Issues to Watch

“Actually, Eye Didn’t See a Thing!”: How Jury Instructions in New Jersey May Affect the Jury’s Ability to Effectively Weigh Eyewitness Identification

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“Actually, Eye Didn’t See a Thing!”: How Jury Instructions in New Jersey May Affect the Jury’s Ability to Effectively Weigh Eyewitness Identification

Beatrice Campbell*

One of the most essential pieces in identifying whether a crime has taken place is if someone witnessed that crime take place. It has long been held that eyewitness identification is an integral part of the process of prosecuting an accused, and it is often given great deference when considering whether the defendant is guilty. Over the past three decades, however, the research behind the malleability of memory has become more prevalent in the scientific community, and many researchers have made efforts to inform courts of the inaccuracies of eyewitness identifications, thus prompting the Supreme Court to create a test that establishes when to admit eyewitness identification. See Manson v. Brathwaite, 432 U.S. 98, 114–15 (1977). While the state of New Jersey has adopted that test as a guideline as to when to admit eyewitness identifications, it did not prevent researchers from “cast[ing] doubt on some commonly held views relating to memory” and “call[ing] into question the vitality of the current legal framework for analyzing the reliability of eyewitness identifications.” State v. Henderson, 208 N.J. 208, 217 (2011); see also State v. Madison, 109 N.J. 223, 235–37 (1988).

The New Jersey Instructions

Nevertheless, New Jersey has not turned a deaf ear to such views. Through Henderson, the court has not only refined the way that it examines and admits eyewitness identification into evidence, but also has created jury instructions that are “basically a tutorial on what scientific research has learned about eyewitness testimony and the factors that can make it more dependable or less so.” Nell Greenfieldboyce, A Judge’s Guidance Makes Jurors Suspicious of Any Eyewitness, NPR (Jan. 26, 2016, 5:04 AM), The purpose of these more refined instructions were so that “jurors would then be able to tell what eyewitness testimony was trustworthy, what sort wasn’t, and at the end of the day it would lead to better decisions, better court outcomes, better justice.” Id.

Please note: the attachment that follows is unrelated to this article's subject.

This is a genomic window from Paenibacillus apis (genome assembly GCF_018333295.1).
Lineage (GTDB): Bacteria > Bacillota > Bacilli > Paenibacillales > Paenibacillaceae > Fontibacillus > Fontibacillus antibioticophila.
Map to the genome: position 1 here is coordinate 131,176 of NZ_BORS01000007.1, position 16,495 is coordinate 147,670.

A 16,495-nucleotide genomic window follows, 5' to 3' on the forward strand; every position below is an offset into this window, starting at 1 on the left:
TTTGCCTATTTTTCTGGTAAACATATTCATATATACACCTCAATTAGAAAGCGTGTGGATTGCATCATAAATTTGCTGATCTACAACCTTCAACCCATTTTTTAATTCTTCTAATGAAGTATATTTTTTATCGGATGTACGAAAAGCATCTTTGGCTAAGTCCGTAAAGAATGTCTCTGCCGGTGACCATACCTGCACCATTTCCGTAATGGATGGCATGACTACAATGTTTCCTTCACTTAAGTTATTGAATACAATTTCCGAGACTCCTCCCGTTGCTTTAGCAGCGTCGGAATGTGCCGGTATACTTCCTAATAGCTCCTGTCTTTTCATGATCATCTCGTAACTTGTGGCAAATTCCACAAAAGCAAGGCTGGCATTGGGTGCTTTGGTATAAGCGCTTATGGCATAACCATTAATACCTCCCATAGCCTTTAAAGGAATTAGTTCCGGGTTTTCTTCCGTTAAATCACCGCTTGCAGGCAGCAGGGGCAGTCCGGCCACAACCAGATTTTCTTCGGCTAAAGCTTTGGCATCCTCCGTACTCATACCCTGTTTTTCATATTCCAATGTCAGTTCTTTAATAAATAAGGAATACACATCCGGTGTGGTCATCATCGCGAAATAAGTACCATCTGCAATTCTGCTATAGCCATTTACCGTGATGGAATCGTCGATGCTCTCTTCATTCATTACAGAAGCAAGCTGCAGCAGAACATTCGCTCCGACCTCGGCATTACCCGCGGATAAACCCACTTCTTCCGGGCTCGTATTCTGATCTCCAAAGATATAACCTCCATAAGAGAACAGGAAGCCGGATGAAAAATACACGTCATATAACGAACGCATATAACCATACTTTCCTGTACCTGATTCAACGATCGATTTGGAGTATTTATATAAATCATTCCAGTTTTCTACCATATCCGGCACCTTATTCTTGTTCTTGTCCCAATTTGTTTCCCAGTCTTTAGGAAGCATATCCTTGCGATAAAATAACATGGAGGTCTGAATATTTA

The Science

A research study done by David Yokum, a graduate student at the University of Arizona, along with two colleagues, Athan Papailiou and Christopher Robertson, has shed light on the unfavorable consequences of informing people of the factors that can affect the accuracy of eyewitness identification. Id. The researchers utilized videos of mock trials that included the crime of robbery and a murder at a convenient store. Id. The trial was presented in two different ways, with the only significant difference being the quality of the eyewitness testimony. Id. The videos were designed in a way that one video would have really strong testimony, while the other video would have testimony that would be considered more questionable. Id. Another variable that was important to this study was whether the police officer conducting the lineup knew who the suspect was. Instructions suggested to the jury by Henderson included that the lineup be “double-blind,” meaning that the officer facilitating the lineup does not know who the suspect is. Henderson, 208 N.J. at 289. After watching the video, the volunteer jurors either heard or did not hear the New Jersey instructions. Id. The results from the study were that people who heard the instructions were less likely to convict the defendant, even if the quality of the eyewitness testimony was high. Id. Yokum stated that because of the instructions, the volunteer jurors were apprehensive about believing any testimony at all. Id.

Outside Influences